Stuart Franklin: The Greek landscape in flux

Stuart Franklin is a world-famous, award-winning photographer, and former president of Magnum Photos. He has kindly given me permission to reproduce his photograph of the deserted village of Anthochori in Arcadia, which appeared in his book Footprint: Our Landscape in Flux (Thames & Hudson, 2008). ‘Anthochori’ means ‘village of flowers’.

 

Stuart has commented on the image:

‘To the ancient Greeks, Arcadia was a rural idyll. Instead of a lush, bucolic landscape, I found one devastated by the hunt for fossil fuels. Sixty per cent of Greece’s electricity is derived from lignite (brown coal). This involves bulldozing whole landscapes to feed the nearby power station. In Megalopolis I found Greece’s second largest lignite mine. The village of Anthohori in Arcadia was wiped off the map – the church of Santa Maria was all that remained’ Source.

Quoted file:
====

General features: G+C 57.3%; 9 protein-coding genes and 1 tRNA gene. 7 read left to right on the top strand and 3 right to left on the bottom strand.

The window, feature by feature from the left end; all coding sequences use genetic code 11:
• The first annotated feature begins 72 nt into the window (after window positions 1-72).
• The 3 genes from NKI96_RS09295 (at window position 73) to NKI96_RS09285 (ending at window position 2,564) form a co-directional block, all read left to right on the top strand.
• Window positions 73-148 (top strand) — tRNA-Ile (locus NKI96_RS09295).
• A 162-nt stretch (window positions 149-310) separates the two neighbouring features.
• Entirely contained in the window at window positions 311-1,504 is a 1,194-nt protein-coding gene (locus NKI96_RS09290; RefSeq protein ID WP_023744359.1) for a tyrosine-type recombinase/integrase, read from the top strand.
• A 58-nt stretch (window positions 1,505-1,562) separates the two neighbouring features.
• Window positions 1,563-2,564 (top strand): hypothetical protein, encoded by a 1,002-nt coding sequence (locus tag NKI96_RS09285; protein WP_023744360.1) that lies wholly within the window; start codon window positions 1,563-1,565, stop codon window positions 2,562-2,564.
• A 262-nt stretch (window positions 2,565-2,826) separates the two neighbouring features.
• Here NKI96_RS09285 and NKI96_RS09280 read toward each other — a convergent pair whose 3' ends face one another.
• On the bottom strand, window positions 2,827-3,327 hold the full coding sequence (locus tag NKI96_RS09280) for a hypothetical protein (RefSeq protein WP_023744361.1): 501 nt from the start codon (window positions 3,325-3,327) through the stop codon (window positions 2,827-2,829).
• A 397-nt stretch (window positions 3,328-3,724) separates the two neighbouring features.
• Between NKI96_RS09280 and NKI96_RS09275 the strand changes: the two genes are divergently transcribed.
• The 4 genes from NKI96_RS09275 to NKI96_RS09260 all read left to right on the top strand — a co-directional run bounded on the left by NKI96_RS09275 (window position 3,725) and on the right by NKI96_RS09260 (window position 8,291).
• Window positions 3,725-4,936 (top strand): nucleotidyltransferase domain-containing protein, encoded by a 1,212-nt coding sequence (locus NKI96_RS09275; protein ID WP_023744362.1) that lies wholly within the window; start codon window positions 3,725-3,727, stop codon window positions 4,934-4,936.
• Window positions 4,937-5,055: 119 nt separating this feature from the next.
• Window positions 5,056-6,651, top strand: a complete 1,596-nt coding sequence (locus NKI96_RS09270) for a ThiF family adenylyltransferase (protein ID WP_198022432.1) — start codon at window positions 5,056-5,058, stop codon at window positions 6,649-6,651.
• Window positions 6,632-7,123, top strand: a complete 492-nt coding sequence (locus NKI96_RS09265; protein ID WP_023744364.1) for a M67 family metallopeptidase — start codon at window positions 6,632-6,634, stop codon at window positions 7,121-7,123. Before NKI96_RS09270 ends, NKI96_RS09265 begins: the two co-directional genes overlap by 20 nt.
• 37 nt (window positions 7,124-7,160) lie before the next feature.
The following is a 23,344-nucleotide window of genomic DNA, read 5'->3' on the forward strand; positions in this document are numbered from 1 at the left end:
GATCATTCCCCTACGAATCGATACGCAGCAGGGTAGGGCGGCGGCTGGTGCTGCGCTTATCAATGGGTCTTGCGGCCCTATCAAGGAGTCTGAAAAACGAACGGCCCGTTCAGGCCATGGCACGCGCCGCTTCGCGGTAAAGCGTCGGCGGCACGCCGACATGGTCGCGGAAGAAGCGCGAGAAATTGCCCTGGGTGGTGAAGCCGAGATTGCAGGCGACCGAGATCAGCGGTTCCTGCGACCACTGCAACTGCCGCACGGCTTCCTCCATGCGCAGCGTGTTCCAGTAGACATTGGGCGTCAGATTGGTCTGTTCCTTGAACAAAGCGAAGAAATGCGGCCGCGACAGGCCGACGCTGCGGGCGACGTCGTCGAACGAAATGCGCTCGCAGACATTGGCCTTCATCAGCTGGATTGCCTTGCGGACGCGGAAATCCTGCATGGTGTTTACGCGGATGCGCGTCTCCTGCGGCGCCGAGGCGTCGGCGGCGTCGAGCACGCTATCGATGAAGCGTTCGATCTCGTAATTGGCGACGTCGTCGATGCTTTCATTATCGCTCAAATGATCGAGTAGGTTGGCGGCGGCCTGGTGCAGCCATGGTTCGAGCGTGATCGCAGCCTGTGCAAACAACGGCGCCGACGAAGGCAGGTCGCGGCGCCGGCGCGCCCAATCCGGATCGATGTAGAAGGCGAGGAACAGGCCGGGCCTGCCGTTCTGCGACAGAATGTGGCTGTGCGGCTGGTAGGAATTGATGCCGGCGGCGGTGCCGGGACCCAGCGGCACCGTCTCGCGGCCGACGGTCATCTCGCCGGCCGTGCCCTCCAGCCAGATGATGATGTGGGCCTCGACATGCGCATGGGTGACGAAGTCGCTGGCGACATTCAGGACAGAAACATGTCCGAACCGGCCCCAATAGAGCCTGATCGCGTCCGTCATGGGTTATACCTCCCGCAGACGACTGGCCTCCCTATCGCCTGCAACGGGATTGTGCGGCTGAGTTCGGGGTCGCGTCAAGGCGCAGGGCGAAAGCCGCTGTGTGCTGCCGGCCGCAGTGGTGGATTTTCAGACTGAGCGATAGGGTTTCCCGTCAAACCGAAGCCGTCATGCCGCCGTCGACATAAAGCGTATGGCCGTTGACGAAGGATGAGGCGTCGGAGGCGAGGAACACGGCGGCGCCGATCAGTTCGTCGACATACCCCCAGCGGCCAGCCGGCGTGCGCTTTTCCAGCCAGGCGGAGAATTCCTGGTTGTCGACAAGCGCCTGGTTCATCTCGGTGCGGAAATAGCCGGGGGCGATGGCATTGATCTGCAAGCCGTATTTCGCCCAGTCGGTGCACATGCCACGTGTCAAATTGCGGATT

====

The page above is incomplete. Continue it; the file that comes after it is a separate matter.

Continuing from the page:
It’s a wonderful image, rich with metaphors for the condition of modern Greece. I don’t know whether Stuart intended it, but what strikes me is the visual echo of countless photos of the Acropolis. The Anthochori hill is a modern sacred mount: tiny, accidental, and fragile, and with an ambiguous message. Is it a superstitious folly or a gesture of defiance to materialism? Either way, it’s gone now.

Many thanks to Stuart for supporting philhellenes.org. He adds a personal note: ‘I love Greece and the Greek people, remember growing up looking at the grainy black and white pictures of Leonard Cohen and Marianne on Hydra from the “Songs from a Room” album and longing somehow to escape from school, and exams … and travel. So I did!’

1 comment to Stuart Franklin: The Greek landscape in flux

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